Bolting To An Abbreviated Workweek
The second company, which recently concluded a successful four-day workweek is Bolt, a fast-growing fintech unicorn. Ryan Breslow, the young founder and CEO of Bolt, joined the four-day workweek movement. Breslow, heading a multibillion dollar tech company, is wagering a big bet on the belief that by taking good care of his team, they’ll happily outperform.
The idea is to have his team work only four days a week. There are no catches. The checkout technology company founder subscribes to the notion that by providing time away from the office to rest and recuperate, people will return to work with greater energy and enthusiasm. They won’t be like the “zombies” you see at the office or on Zoom video calls, dragging themselves through the work day due to exhaustion.
Breslow posed the question, “What if we worked like lions?” Like the king of the jungle, people can operate with “short bursts of energy, high intensity and then rest and recover for the next sprint.” With a four-day workweek, he believes employees will have more energy and become much more productive. “With a four-day workweek, we can feel confident going all in on those four days. We can truly give it our all.”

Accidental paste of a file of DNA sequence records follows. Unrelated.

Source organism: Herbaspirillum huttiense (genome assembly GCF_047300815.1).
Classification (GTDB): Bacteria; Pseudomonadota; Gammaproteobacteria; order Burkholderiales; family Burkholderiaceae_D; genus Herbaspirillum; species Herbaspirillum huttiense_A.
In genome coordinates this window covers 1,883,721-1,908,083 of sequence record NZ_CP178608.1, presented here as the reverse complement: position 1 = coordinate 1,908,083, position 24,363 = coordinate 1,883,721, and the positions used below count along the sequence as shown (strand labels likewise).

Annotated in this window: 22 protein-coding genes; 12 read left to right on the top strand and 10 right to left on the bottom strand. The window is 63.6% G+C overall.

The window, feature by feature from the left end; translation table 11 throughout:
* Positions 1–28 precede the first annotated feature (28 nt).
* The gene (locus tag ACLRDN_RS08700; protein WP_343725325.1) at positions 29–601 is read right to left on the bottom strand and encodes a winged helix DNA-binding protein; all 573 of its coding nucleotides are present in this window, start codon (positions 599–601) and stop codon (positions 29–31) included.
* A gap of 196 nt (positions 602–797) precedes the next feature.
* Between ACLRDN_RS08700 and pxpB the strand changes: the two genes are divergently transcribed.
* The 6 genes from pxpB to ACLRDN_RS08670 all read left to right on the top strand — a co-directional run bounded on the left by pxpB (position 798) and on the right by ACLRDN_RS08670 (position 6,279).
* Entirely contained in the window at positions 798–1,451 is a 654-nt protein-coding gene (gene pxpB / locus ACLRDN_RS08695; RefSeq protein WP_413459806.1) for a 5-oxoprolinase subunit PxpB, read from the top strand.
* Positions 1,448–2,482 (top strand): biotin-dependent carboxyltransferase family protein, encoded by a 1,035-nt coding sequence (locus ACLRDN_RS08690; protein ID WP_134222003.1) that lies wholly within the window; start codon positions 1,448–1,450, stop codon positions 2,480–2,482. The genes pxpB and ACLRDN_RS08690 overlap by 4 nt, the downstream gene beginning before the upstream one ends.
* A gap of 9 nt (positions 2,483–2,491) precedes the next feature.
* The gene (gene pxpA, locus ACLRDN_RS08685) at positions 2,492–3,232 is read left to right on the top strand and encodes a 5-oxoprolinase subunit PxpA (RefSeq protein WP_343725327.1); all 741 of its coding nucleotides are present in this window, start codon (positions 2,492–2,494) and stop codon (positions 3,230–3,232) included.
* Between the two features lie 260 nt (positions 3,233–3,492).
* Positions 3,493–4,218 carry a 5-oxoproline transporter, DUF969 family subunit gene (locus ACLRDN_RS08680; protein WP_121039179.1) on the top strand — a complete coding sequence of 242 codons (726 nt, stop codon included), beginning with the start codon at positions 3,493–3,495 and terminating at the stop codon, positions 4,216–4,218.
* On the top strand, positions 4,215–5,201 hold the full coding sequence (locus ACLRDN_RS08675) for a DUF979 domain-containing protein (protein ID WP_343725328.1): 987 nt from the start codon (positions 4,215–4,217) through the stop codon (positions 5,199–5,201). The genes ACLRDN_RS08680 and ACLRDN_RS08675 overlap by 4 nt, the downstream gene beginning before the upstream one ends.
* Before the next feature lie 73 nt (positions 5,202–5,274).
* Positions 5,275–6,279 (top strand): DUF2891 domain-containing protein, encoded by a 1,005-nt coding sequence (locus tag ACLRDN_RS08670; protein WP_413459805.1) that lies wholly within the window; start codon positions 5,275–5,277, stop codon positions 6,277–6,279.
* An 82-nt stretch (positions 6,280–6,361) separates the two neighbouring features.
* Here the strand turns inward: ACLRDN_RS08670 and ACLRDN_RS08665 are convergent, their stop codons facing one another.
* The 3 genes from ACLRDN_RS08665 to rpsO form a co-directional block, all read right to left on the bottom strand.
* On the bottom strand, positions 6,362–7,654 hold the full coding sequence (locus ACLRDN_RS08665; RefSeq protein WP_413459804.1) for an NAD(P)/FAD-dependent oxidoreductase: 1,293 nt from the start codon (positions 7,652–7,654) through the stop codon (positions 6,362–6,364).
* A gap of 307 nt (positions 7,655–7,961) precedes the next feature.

Instead of playing the game, watching the clock tick down to 5 p.m., when you could dash out of the building or log off the computer at home, results are more important than face time. He says about this business philosophy, “High performance isn’t about how much you put in; it’s how much you get out.”
Boston Boat Reservation Company Is On Board
One Boston-based company is paving the way for companies to start adopting the four-day workweek. Over a year ago, Dockwa, the top boating reservation app that helps boaters secure slips and moorings at over 800 marinas nationwide, introduced the four-day workweek model to its company. Instead of the expected Friday off, CEO Mike Melillo selected Monday as the day off, a change that does not impact employee pay, time off or the hours they need to work.